Considering Mousavian’s approach, we agree with the imperative of both sides defining the bottom lines that they could live with. But if his overall four-phase plan were to be adopted, this would eventually leave Iran with the potential to produce nuclear weapons in short order, should its leadership decide to do so. Therefore, every step must reduce the probability of Iran being able to produce nuclear weapons while giving Iran something tangible in return. Rather than the immediate suspension of the most severe sanctions, what can be considered as far as P5+1 concessions include steps to release pressure with regard to civil aviation, allowing sales of equipment that is solely civilian, as well as creating opportunities for expanding the scope of discussion with Iran on regional issues in order to give it a greater stake in the negotiations.
Moreover, while the logic of a phased approach dictates reciprocal concessions, the situation is certainly not equal or symmetrical – Iran created the crisis with its NPT-violating behavior, and it has more work to do as far as defusing it is concerned. The critical issues that must be dealt with from the perspective of the international community include the installation of centrifuges and the operation of the Fordow underground enrichment facility; the enrichment of uranium to 20 percent; the installation of advanced centrifuges with a higher rate of enrichment; the construction of a heavy-water-natural uranium reactor, capable of producing plutonium; the military-related R&D work on the development of a nuclear explosive mechanism at secret facilities; and the development of a nuclear-capable missile warhead. The issue as to whether to leave Iran with an enrichment capability and the ability to produce plutonium has to be resolved, but this doesn’t have to be done in the first phase. At the more general level, Iran’s expressed animosity towards the West must be reduced, and the rejectionist rhetoric and threats of action against Israel in particular must disappear.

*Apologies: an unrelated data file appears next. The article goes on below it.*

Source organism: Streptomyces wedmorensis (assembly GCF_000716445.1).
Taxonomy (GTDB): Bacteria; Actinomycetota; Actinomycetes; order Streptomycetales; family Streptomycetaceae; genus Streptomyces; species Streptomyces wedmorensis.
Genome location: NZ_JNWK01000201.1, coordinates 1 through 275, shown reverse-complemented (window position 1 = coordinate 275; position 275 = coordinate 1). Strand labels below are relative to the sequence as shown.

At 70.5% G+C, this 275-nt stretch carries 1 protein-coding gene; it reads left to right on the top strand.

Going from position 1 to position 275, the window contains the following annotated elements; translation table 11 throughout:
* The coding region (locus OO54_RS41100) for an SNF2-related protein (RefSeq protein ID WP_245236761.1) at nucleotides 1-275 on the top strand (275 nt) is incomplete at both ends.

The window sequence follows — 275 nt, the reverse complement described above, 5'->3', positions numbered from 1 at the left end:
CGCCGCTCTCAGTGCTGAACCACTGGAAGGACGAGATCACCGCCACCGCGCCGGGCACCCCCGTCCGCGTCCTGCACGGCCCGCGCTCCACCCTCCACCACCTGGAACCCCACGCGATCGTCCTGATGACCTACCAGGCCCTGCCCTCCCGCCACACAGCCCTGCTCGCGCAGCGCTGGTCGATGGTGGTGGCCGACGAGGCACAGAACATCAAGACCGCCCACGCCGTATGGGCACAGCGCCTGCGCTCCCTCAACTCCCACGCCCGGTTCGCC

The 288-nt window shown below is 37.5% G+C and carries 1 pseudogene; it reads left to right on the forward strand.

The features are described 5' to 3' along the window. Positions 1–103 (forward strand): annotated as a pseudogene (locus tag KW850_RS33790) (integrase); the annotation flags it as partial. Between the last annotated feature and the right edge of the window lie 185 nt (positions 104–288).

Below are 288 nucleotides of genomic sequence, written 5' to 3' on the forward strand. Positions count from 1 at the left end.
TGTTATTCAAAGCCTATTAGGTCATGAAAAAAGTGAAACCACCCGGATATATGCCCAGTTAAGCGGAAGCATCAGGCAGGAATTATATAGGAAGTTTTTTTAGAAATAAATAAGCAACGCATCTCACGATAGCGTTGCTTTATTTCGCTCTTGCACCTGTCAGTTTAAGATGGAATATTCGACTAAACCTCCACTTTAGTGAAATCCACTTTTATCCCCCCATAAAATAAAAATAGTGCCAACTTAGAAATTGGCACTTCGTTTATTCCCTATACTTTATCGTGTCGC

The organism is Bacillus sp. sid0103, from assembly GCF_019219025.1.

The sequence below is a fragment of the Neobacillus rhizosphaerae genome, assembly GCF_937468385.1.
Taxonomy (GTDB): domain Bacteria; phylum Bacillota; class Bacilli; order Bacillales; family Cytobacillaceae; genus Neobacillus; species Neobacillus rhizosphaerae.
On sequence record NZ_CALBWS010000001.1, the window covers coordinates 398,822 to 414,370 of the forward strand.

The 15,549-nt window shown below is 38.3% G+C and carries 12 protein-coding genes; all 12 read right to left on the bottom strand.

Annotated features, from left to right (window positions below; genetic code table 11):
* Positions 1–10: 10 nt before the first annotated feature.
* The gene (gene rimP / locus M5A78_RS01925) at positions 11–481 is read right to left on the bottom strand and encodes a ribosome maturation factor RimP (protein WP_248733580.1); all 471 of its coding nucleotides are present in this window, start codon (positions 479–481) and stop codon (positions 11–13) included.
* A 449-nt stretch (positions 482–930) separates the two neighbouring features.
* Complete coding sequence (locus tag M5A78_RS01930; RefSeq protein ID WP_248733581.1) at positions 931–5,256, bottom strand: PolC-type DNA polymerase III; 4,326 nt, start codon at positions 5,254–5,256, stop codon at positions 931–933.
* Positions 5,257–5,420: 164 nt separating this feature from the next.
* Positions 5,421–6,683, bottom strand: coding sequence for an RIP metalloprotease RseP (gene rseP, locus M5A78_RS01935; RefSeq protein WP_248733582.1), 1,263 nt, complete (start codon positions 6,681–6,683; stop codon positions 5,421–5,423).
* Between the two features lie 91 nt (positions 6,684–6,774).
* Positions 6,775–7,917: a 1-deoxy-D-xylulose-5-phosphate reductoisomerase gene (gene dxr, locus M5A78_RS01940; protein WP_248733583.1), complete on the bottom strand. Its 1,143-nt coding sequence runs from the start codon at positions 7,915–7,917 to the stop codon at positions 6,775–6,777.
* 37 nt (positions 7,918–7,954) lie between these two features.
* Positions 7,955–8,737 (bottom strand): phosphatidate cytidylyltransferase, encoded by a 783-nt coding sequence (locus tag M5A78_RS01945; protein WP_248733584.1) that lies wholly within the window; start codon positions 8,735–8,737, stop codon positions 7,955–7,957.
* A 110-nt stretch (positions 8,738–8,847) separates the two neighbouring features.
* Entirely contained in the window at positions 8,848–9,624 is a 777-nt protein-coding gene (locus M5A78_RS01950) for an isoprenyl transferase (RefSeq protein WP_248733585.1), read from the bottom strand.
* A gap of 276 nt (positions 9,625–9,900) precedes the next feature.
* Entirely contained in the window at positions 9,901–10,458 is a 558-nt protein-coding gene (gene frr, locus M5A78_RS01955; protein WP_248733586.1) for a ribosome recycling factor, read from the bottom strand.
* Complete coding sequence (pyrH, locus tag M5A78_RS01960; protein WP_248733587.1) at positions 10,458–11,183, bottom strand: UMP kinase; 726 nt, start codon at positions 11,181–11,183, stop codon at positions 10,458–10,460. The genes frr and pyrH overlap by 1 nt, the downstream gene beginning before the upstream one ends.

What are the criteria for evaluating the success of the current round of negotiations?
After so many past disappointments, what will provide a clear indication that this time the Iranians mean it?
Iran has to show some tangible evidence as to its changed approach, such as halting 20 percent enrichment as Mousavian suggests. Probably more than that will be needed in the first stage, including shipping out the stock of uranium already enriched to 20 percent, and closing the Fordow facility. However, expectations that the most crippling sanctions be removed in the first stage can’t be accepted. The critical role of sanctions has been demonstrated; altering that will bring the international community back to square one.
The general attitude of Iran to its neighbors and to the region could strongly impact the ultimate fate of the negotiations. Should the Iranians decide to normalize regional relations, let go of expressed antagonisms and become again an acceptable member of the international community, this would help in resolving the issues to everyone’s satisfaction. On the other hand, these negotiations are seen by many as not only a test of the intentions of the Iranians, but perhaps the last chance to avert a crisis, the end result of which cannot be predicted.
Emily B. Landau is director of the Arms Control and Regional Security program at the Institute for National Security Studies and author of 'Decade of Diplomacy: Negotiations with Iran and North Korea and the Future of Nuclear Nonproliferation.' Dr. Ephraim Asculai is a Senior Research Fellow at INSS, having joined it following more than 40 years of service at the Israel Atomic Energy Commission.